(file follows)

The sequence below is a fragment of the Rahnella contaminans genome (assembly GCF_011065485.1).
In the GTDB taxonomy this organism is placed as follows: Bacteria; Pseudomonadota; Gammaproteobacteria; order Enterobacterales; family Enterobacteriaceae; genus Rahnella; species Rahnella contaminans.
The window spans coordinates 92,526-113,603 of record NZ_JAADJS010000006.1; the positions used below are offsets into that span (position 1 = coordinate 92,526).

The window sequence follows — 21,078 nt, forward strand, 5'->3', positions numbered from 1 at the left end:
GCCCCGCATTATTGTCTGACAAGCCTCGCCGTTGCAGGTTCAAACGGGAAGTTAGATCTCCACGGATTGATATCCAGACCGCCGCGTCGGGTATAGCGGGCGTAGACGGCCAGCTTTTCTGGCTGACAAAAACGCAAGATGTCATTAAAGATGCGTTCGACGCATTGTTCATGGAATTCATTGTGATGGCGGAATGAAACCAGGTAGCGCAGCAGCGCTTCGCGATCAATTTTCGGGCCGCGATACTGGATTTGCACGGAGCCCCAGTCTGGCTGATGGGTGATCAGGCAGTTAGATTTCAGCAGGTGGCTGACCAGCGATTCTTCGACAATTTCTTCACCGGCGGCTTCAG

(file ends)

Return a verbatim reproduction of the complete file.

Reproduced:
The sequence below is a fragment of the Rahnella contaminans genome (assembly GCF_011065485.1).
In the GTDB taxonomy this organism is placed as follows: Bacteria; Pseudomonadota; Gammaproteobacteria; order Enterobacterales; family Enterobacteriaceae; genus Rahnella; species Rahnella contaminans.
The window spans coordinates 92,526-113,603 of record NZ_JAADJS010000006.1; the positions used below are offsets into that span (position 1 = coordinate 92,526).

The window sequence follows — 21,078 nt, forward strand, 5'->3', positions numbered from 1 at the left end:
GCCCCGCATTATTGTCTGACAAGCCTCGCCGTTGCAGGTTCAAACGGGAAGTTAGATCTCCACGGATTGATATCCAGACCGCCGCGTCGGGTATAGCGGGCGTAGACGGCCAGCTTTTCTGGCTGACAAAAACGCAAGATGTCATTAAAGATGCGTTCGACGCATTGTTCATGGAATTCATTGTGATGGCGGAATGAAACCAGGTAGCGCAGCAGCGCTTCGCGATCAATTTTCGGGCCGCGATACTGGATTTGCACGGAGCCCCAGTCTGGCTGATGGGTGATCAGGCAGTTAGATTTCAGCAGGTGGCTGACCAGCGATTCTTCGACAATTTCTTCACCGGCGGCTTCAG